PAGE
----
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Blue Hydrogen decarbonization vector and catalyzer for the green Hydrogen

As the rush for the production of green hydrogen begins, which is considered by most energy companies as the fuel of the present and the future free of the carbon footprint, it is necessary to highlight the important role of blue hydrogen in helping to stimulate the implementation of green hydrogen but also to significantly decarbonize the production and marketing chain of natural gas by sequestering CO2 generated during the production of blue

• Blue Hydrogen offers a line of sight for immediate decarbonization, but only with the activation of capture and sequestration technology.

• There are several key trapping mechanisms that make it possible to permanently trap CO2, generated through the production of blue hydrogen, to inject it thus reducing the carbon footprint from the production chain to the marketing of natural gas.

• There are more than enough underground reservoirs in the world for CO2 sequestration.

• Subsoil modeling is essential to predict and monitor CO2 movement in formation, understand risks and uncertainties; it is an integrated underground engineering and geoscience effort.

What is Blue Hydrogen? What is it?

Blue hydrogen is produced from the reforming, by steam or autothermal, of methane. Steam reforming of methane accounts for 95% of the hydrogen currently produced in the world. This process usually produces 9 tons of CO2 per 1 Ton of hydrogen.

Blue Hydrogen offers natural gas producers and suppliers the opportunity to significantly decarbonize life-cycle emissions from the energy product they sell through the sequestration of the CO2 produced.

Indeed, capturing the CO2 produced by one of the existing technological means, mainly in the hydrocarbon industry, will substantially decarbonize the entire natural gas production and marketing chain.

Blue Hydrogen now offers the opportunity to establish the hydrogen supply chain on a large scale and partially decarbonize industries that are struggling to reduce their carbon footprint.

Blue hydrogen also plays a very important transitional role in helping to stimulate market development while the great development of the Green Hydrogen economy is established in the longer term.

CO2 sequestration using Blue Hydrogen

The reforming process converts natural gas into a gaseous mixture of hydrogen and CO2. Hydrogen is separated, the remaining CO2 is packaged and compressed for storage for permanent sequestration.

CO2 is heavier than air. The molar mass of air is 29 g/mole while that of CO2 is 44 g/mole. It can be up to 8 times more compressible than methane. It dissolves in water and oil. It becomes miscible in certain qualities of oil. Solubility in water increases with pressure, decreases with temperature and salinity.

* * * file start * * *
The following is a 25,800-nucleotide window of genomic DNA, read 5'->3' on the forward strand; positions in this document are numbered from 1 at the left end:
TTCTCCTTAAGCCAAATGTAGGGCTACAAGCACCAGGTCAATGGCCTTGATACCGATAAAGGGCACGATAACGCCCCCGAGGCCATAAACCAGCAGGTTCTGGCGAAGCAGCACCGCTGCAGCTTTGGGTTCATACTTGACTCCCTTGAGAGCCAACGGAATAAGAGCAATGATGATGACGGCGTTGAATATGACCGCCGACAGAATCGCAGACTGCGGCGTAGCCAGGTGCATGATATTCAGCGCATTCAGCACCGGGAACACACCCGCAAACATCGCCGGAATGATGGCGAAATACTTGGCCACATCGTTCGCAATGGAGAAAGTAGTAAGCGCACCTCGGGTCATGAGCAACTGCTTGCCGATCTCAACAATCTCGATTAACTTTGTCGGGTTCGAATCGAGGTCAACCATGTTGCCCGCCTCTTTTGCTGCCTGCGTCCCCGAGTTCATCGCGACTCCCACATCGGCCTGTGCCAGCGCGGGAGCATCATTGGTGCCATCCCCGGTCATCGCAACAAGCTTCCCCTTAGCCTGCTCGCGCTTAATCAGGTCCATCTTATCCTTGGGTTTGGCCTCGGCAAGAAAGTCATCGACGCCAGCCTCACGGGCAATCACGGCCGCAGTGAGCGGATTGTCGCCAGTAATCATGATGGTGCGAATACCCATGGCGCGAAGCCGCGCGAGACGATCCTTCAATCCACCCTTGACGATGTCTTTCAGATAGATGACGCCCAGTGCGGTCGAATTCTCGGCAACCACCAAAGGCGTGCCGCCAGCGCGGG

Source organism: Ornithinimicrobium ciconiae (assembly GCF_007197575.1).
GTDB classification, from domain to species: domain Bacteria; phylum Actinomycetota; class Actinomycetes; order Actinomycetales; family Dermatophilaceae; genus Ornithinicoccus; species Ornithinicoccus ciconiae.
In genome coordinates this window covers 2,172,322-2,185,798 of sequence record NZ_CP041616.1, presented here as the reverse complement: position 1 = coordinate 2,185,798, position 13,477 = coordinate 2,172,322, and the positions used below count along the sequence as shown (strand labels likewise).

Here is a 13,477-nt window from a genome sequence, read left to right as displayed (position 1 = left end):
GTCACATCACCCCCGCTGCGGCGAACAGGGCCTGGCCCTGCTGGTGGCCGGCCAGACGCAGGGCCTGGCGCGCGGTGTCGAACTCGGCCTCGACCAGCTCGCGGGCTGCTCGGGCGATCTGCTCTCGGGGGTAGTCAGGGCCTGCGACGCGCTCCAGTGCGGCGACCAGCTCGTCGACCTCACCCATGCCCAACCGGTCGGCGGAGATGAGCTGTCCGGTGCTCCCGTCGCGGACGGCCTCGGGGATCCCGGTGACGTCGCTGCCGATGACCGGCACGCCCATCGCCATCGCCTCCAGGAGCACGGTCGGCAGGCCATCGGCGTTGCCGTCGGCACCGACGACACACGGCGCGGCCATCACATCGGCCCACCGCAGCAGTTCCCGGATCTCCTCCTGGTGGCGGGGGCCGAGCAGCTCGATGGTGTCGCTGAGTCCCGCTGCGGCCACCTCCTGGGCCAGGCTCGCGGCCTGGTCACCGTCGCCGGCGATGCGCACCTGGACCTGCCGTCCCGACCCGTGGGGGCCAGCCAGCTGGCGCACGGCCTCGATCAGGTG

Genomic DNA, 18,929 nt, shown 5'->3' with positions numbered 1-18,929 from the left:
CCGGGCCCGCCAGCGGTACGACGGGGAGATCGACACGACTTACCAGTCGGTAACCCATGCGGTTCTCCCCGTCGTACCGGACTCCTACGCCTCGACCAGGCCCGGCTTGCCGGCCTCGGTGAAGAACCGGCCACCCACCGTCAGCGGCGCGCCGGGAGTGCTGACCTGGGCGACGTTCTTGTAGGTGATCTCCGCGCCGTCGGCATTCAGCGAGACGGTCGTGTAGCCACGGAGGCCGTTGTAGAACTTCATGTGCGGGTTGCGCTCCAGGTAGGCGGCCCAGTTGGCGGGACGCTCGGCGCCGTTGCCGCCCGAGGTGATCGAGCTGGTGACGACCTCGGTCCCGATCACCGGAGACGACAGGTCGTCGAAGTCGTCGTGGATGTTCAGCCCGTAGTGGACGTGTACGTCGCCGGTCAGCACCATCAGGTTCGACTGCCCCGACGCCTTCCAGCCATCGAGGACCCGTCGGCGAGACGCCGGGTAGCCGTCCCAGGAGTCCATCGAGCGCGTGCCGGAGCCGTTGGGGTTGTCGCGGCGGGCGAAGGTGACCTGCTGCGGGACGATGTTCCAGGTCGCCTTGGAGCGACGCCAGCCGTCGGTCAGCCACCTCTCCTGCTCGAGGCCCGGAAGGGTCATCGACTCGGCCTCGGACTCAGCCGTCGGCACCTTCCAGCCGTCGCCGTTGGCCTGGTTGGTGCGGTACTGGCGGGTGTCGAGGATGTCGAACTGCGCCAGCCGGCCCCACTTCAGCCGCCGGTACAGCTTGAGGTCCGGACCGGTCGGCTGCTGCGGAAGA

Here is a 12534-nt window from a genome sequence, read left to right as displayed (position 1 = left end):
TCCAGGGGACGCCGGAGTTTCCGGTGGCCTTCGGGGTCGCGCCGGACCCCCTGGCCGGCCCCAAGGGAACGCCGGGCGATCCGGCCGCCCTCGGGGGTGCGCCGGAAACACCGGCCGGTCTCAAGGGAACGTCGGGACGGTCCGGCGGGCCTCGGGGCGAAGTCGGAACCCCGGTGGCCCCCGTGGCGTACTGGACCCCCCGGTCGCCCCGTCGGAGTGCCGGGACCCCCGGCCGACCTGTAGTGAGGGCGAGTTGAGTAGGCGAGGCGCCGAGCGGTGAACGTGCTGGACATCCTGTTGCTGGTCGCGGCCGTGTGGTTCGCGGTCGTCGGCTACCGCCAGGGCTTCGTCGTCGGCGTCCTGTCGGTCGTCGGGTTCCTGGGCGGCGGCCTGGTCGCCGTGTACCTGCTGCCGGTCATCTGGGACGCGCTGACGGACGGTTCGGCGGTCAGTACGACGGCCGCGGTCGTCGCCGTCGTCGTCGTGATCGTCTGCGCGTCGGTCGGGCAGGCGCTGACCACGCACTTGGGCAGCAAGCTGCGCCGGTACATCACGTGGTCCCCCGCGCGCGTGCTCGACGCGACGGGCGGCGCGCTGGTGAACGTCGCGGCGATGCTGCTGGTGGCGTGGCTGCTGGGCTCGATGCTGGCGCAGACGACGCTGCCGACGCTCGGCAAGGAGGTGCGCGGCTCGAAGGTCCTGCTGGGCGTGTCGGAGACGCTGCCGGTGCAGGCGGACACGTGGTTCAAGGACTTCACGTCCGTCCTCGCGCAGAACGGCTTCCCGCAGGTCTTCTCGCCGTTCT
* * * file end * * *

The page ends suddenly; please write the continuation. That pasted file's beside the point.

By its characteristics, CO2 is generally sequestered in deep geological formations where it is contained by various trapping mechanisms such as:

• Structural Depleted oil and gas reservoir,

• Residual Deep saline aquifers,

• Solubility Deep layers of coal

• Minerals Shale, Basalts.

Also, several innovative uses of CO2 are already being implemented, we can mainly mention:

• Improved crude recovery in hydrocarbon tanks (Enhanced Oil Recovery),

• The mineralization of CO2 that is set to react with magnesium oxide and calcium oxide to produce stable solid carbonates that will be used in the building.

• The use of CO2 in geothermal energy as a working fluid for the production of electrical energy.

• Food storage, use in soft drinks and medicine,

• The production of microalgae biofuel or methanol fuel,

CO2 Sequestration Tanks

Several tanks or supports are identified for the sequestration of CO2 generated during the production of blue hydrogen. The following essential supports for CO2 injection can be mentioned:

• Deep and unexploitable coal layers after possible production of the associated methane because adsorption improves trapping,

• Deep saline aquifers, which have the largest storage capacity but not enough data available to allow the evaluation of the mechanism. CO2 dissolved in water forms carbonic acid and possibly bicarbonate.

Over time, this dissolved CO2 reacts with rock minerals to form solid carbonate minerals, resulting in permanent trapping. Very slow reaction, thousands of years.

• Oil and gas fields exhausted to return CO2 from which it comes with an assured trapping mechanism, and at acceptable pressure due to tank depletion.

Physical capture of CO2 due to geological structure, such as the anticlinal (dome) and/or fault offset makes it possible to trap the largest amount of CO2 in the smallest space.

• Depleted organic Shales after fracturing and methane production.

It should be noted that for example, 69 Million tons of blue hydrogen require about 600 to 700 Million tons of CO2 sequestration. There is more than sufficient geological storage capacity in oil and gas fields to sequester them.

Geological CO2 storage resources in saline formations are hundreds of times larger than the resources of oil and gas deposits.

Tank Modeling

CO2 sequestration requires basic modeling of the receiving reservoir of what is likely to happen and identifying and studying the main risks and uncertainties to help mitigate or reduce them.

These simulations will make it possible to select the CO2 injection area, estimate the storage capacity, the number and location of injector wells, injection flows and pressures, the design of surface facilities, monitoring during and after injection, prediction of the pressure and movement of injected CO2 and detect possible leaks from formations as well as risk assessment.


By MESTIRI Yassine